3D printing is not just about making trinkets and toys. It has really important applications and none more so than in healthcare and medicine.
Marc Petrykowski is a student at Creighton University in Nebraska, designing and producing 3D printed prosthetic hands. Each hand is fully customised for the individual and this where 3D printing really comes into its own. Both in terms of speed and the cost of manufacture.
Marc has been designing 3D printed hands since October last year. Everything he does is about improving the functionality and appearance of the device for those needing a replacement hand. The other great thing about this project at the University is that each hand is designed and made for FREE.
Marc says “the material cost for each hand varies but it is usually in the range of $50-200 per hand. It is basically nothing when compared to the next cheapest device. Those made in a traditional manner, cost upwards of $15,000. The benefits of 3D printing are so evident not just on an individual cost but when producing hundreds or eventually thousands of these hands. It is no longer about money but a question of getting the right design and people in need knowing about this 3D printing project. In fact it gets better. An average prothesis device for the upper limbs is even more expensive ($50,000-100,000- after insurance) so we are making a huge difference to many people in unfortunate circumstances.”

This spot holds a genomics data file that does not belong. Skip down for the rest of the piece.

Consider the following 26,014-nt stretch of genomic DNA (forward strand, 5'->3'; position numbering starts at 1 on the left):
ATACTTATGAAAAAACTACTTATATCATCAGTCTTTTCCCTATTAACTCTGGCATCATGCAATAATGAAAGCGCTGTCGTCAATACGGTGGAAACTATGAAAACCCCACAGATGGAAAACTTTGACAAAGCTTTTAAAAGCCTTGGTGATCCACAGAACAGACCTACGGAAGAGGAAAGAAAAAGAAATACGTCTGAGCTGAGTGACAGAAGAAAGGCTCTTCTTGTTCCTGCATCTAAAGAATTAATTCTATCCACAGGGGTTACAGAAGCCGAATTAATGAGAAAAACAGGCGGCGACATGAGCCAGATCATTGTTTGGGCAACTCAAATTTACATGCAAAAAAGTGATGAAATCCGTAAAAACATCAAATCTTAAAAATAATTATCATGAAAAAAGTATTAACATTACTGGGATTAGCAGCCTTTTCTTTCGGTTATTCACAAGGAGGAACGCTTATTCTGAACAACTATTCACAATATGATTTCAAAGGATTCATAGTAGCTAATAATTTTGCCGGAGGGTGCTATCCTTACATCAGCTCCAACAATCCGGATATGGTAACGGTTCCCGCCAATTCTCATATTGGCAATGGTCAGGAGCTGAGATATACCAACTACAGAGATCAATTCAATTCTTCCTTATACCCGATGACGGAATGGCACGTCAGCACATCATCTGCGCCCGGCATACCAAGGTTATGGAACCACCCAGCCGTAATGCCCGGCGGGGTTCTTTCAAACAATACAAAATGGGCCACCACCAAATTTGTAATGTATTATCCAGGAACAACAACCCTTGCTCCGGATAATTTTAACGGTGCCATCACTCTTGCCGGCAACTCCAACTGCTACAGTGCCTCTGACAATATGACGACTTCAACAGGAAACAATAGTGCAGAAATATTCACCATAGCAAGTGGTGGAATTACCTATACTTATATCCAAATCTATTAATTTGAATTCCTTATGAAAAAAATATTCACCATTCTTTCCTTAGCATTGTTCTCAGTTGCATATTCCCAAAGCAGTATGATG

Marc is also an enthusiastic 3D printer designing other specialist items. Recently he designed a weight lifting prothesis. The prosthetic hand was first made out of metal at his dad’s hot rod fabrication shop which took many hours. After testing the device he recreated it on a 3D printer. The hand is quite special with nothing like it on the market. So much so that he has just had a patent approved for it.
If you would like further details about the FREE service for 3D printed prosthetic hands, Marc can be contacted at petrykowski.marc(at)gmail.com. You can also HELP Marc with his studies as a student by purchasing one of his other creative designs (nothing to do with prosthetics), hiring him for a custom job or sponsoring this page about a nice 3D print he recently designed.